1776: FOURTH OF JULY MUSICAL

1776-musical-movieIt may be my fondness for mythology that makes me love to watch particular movies around particular holidays.  I say that because many of the well- known myths were recited on ancient holidays when their subject matter was relevant to those holidays. The stories helped accentuate the meaning of the special events and that’s the way I use various movies.

At Christmas I watch countless variations of A Christmas Carol, around Labor Day I watch Matewan and Eight Men Out, at Halloween, naturally, horror films like the original  Nightmare On Elm Street, Thanksgiving Eve I do Oliver! and for Frontierado (which is just a month away now) I do Silverado.

Since the actual 4th of July is loaded with activity I always show 1776 on the night before. It’s a great way to get in the mood for Independence Day. It’s a musical but with brilliant dialogue portions and the story involves the political maneuvering  surrounding the Original Thirteen Colonies at last announcing their independence from Great Britain, more than a year after  the shots fired at Lexington and Concord started the war.

The story is excellently conveyed and is moving, comical, invigorating and poignant all at once. As long as you know which parts of the tale are depicted accurately and which are complete b.s. it’s a terrific way to spend each 3rd of July evening.

The movie was originally a Broadway musical and stars William Daniels as John Adams, Ken Howard as Thomas Jefferson, Howard Da Silva as Ben Franklin and Virginia Vestoff as Abigail Adams. Sure, some of the songs are so stupid not even Barney the Purple Dinosaur would be caught dead singing them, but that could be said of just about all musicals.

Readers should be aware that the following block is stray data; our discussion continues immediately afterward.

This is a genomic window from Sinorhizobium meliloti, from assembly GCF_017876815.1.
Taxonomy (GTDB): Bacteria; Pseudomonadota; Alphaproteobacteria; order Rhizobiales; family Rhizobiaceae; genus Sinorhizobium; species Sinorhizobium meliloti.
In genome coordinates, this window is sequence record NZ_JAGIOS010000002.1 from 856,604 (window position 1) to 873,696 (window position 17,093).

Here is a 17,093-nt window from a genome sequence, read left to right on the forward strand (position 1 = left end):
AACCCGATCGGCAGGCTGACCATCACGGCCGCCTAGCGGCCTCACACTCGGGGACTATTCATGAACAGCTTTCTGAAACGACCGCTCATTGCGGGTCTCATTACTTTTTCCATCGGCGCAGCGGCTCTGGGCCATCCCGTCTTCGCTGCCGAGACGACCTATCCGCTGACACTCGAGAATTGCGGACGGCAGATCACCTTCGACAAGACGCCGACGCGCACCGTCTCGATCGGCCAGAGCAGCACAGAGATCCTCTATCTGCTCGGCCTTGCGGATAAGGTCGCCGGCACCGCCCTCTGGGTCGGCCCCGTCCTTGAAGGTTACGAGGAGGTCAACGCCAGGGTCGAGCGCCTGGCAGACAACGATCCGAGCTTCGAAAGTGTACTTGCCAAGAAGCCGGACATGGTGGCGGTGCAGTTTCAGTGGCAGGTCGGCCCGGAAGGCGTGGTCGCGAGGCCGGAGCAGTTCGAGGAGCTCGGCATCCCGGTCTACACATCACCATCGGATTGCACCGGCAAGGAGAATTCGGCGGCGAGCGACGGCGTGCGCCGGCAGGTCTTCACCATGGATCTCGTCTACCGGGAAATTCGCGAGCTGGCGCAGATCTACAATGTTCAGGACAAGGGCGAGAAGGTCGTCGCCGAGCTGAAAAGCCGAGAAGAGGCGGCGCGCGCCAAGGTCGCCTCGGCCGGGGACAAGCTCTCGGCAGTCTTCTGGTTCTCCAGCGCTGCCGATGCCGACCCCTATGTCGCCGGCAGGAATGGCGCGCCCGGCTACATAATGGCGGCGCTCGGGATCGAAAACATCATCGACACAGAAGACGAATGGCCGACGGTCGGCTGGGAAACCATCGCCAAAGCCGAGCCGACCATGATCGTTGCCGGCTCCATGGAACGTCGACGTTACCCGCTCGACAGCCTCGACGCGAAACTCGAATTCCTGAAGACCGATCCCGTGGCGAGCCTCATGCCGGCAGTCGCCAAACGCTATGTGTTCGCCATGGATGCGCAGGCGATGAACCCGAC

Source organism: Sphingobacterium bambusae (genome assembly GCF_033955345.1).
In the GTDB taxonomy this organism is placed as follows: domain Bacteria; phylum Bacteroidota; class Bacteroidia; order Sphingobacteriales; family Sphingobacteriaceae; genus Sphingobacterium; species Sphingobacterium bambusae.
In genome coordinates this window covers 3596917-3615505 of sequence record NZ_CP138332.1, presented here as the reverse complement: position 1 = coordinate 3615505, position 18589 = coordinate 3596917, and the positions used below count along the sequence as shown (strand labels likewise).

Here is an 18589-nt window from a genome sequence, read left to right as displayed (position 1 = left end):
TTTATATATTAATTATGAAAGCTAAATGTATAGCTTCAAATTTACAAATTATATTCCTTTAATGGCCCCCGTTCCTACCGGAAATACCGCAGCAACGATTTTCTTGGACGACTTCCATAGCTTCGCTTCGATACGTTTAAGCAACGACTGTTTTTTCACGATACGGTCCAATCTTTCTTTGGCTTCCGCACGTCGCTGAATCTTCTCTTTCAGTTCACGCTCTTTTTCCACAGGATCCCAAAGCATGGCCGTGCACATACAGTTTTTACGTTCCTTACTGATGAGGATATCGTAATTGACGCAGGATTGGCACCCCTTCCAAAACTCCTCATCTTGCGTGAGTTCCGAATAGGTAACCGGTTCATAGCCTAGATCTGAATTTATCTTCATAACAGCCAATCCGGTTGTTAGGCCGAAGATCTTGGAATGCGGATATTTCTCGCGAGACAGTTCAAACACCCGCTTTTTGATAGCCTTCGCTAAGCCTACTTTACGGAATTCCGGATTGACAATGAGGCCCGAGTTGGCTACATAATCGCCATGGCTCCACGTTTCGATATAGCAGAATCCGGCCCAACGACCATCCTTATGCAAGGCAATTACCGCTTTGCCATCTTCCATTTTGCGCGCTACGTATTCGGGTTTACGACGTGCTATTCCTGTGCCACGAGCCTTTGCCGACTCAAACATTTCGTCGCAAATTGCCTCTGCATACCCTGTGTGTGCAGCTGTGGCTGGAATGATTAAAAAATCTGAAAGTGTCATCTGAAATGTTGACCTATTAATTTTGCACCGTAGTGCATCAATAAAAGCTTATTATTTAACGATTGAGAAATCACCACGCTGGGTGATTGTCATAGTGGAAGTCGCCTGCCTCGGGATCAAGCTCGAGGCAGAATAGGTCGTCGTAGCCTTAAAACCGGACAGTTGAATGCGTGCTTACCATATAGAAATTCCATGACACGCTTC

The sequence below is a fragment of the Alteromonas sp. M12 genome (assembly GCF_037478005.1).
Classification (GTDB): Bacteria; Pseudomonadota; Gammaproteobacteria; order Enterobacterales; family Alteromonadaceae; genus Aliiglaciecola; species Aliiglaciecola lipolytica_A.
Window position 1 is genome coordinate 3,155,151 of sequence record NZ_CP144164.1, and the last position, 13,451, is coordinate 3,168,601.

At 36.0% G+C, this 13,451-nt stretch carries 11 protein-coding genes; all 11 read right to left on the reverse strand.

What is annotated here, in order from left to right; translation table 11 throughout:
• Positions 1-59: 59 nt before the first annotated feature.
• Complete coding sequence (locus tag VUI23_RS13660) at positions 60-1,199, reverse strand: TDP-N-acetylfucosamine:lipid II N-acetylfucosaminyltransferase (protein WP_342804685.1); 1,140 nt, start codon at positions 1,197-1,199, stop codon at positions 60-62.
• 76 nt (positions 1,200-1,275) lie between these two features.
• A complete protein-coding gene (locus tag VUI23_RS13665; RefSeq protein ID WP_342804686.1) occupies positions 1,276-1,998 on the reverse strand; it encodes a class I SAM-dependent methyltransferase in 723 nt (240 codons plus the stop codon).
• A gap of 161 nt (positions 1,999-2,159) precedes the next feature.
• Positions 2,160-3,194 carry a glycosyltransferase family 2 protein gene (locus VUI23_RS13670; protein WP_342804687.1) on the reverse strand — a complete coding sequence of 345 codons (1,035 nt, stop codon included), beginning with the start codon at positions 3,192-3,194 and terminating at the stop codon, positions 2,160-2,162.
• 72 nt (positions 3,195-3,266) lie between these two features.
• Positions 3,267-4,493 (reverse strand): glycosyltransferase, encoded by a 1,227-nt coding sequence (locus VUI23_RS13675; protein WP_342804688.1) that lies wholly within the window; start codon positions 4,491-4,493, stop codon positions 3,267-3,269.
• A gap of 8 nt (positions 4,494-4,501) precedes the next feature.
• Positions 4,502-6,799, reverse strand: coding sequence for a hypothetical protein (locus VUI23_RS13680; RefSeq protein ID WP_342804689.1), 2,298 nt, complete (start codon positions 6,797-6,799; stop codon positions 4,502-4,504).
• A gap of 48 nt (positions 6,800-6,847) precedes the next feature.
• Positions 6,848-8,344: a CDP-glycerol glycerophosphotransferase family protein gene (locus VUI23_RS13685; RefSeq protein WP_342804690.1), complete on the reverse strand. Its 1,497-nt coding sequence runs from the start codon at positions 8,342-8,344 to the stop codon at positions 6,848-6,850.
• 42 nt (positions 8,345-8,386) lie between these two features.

The dialogue portions make the movie for me and are very witty and filled with sly references that history buffs will love. I’m no reactionary flag-waver but this musical is a wonderful way to wish a Happy Birthday each year to the country and  political system Abraham Lincoln accurately called “the last, best hope of Earth.”

15 Comments

Filed under Revolutionary War

15 responses to “1776: FOURTH OF JULY MUSICAL

  1. Ha, yes, and we are almost a the stage where separating the myths from historical fact becomes heresy! It is the same here 😦

  2. Pingback: 1776: FOURTH OF JULY MUSICAL – El Noticiero de Alvarez Galloso

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